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    Union Soldiers Group of Eight Letters, including one with Siege of Petersburg content. Eight letters by Lieut. Robert S. Thompson of Company D of the Pennsylvania 62nd Brigade, 31 pages, from various locations and spanning the months of March through December 1864, all addressed to Ms. Amanda Wallace of Pittsburgh, who is likely a pen pal he has never met. Detailed content regarding his service and daily camp life. In brief part: "Near Beal[e]ton Station, Va March 29th 1864... I do hope we may have success whatever may be the sacrifice. I have confidence in Lieut. Gen. Grant if only the Washington Department only [scratched out] allows him to have his way... Our Army has been consolidated into 3 corps... You say you have 'brown' complexion. I hardly know what kind that is... April 8th 1864... I almost shudder to look back over the terrible scenes of slaughter I have witnessed and then to think that the end is not near yet... all is quiet in camp. The men are nearly all in good health and spirits. They are now busy kicking foot ball... April 18th 1864... One of my brothers was a Capt in the 103rd but resigned on account of ill health shortly after the seven days fight [Seven Days Battle, June 25 to July 1, 1862] before Richmond... The anticipation of the coming battle does not sadden me. Though we generally do look forward to a great battle with a sort of indescribable feeling of hope and fear... City Point, Va. June 19th 64 [Second Battle of Petersburg]... Our Regiment was engaged last evening again though not hotly. Lost a few more men. I fear if they continue fighting we will not have many to go home... We are now on the South side of the James River and a severe battle has been fought around Petersburg. We have lost heavily - many noble men have fallen - I was at the Regt today and I had to go on my hands and knees to get to them - as the Rebel sharpshooters kept banging away at everyone that raised his head. I saw one shot down while I was there, by his exposing himself to view. I think Petersburg will fall tomorrow..." Townsend was overly optimistic regarding the impending fall of Petersburg. The Siege of Petersburg continued until March 1865, with heavy losses to both sides. Townsend was mustered out the following month on July 13, 1864.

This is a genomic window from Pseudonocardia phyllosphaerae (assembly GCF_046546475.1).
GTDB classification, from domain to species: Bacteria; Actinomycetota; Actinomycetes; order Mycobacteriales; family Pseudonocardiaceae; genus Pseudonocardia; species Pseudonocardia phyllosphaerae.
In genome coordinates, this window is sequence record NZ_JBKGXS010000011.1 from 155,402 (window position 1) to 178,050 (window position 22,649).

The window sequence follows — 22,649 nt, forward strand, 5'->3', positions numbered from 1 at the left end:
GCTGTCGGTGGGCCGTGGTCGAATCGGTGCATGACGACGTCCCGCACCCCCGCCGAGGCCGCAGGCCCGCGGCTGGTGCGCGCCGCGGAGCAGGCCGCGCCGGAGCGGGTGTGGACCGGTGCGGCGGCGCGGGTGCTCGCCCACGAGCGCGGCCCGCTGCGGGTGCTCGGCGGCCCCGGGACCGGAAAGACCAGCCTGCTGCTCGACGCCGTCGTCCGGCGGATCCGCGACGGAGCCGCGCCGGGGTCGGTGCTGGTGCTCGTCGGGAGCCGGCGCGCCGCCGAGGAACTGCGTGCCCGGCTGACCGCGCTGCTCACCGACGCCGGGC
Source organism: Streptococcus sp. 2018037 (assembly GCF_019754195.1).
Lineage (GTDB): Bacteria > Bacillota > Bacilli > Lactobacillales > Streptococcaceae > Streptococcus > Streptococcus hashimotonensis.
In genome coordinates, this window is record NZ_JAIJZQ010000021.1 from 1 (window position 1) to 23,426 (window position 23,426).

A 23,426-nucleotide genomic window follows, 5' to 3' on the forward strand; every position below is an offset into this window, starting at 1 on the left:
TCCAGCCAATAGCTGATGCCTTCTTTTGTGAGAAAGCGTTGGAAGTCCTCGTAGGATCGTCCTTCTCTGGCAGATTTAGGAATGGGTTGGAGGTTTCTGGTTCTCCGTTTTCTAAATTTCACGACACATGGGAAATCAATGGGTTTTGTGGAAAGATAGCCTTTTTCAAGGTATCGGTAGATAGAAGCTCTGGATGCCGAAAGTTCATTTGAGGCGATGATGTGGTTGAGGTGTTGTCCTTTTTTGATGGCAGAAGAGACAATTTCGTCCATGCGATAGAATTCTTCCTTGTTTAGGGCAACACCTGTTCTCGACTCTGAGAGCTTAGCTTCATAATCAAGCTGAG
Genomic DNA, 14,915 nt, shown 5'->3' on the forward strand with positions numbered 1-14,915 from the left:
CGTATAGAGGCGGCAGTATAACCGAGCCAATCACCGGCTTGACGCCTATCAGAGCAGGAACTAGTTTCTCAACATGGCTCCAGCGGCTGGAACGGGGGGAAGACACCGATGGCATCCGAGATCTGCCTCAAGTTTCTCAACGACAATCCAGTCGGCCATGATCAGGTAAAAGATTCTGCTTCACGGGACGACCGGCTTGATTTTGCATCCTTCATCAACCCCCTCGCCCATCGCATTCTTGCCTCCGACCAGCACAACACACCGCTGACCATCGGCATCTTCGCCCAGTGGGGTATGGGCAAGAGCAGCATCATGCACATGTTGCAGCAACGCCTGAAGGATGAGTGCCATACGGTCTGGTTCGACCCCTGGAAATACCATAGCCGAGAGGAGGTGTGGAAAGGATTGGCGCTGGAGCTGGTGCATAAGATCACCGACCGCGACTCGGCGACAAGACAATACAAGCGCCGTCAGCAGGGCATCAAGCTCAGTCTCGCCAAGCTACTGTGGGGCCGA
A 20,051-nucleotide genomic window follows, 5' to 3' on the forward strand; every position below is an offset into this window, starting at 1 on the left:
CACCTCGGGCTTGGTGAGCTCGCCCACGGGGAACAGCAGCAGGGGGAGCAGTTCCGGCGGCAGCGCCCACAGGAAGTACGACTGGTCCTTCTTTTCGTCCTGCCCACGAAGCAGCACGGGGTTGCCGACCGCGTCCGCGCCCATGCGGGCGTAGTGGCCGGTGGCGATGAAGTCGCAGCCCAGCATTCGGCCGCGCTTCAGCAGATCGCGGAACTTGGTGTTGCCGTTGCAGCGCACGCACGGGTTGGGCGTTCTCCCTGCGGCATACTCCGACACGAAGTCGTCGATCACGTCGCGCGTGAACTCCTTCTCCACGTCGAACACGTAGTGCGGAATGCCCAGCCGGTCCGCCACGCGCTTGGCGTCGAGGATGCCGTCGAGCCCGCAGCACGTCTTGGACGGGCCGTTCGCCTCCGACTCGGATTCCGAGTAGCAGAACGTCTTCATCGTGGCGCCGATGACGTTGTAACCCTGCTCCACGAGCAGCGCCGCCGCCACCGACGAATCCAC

His last letter is written as a civilian from Marietta, Ohio. In part: "Dec. 22 1864... We are again greeted by glad news of Victory!! Hurrah for Sherman & Thomas. Although I am a Copperhead, I do most gladly rejoice in Victory..." Copperheads strongly opposed the war, and most blamed Lincoln and the abolitionists for the outbreak as well as the prolonged period it was lasting. Unlike most Copperheads that resisted the draft and actually encouraged Union Soldiers to desert, Thompson served a full three years in the army. Accompanied by seven of the original transmittal envelopes. Overall condition is very clean, save a few minor separations at folds.

    Auction Info

    Auction Dates
    October, 2009
    16th-17th Friday-Saturday
    Bids + Registered Phone Bidders: 1
    Lot Tracking Activity: N/A
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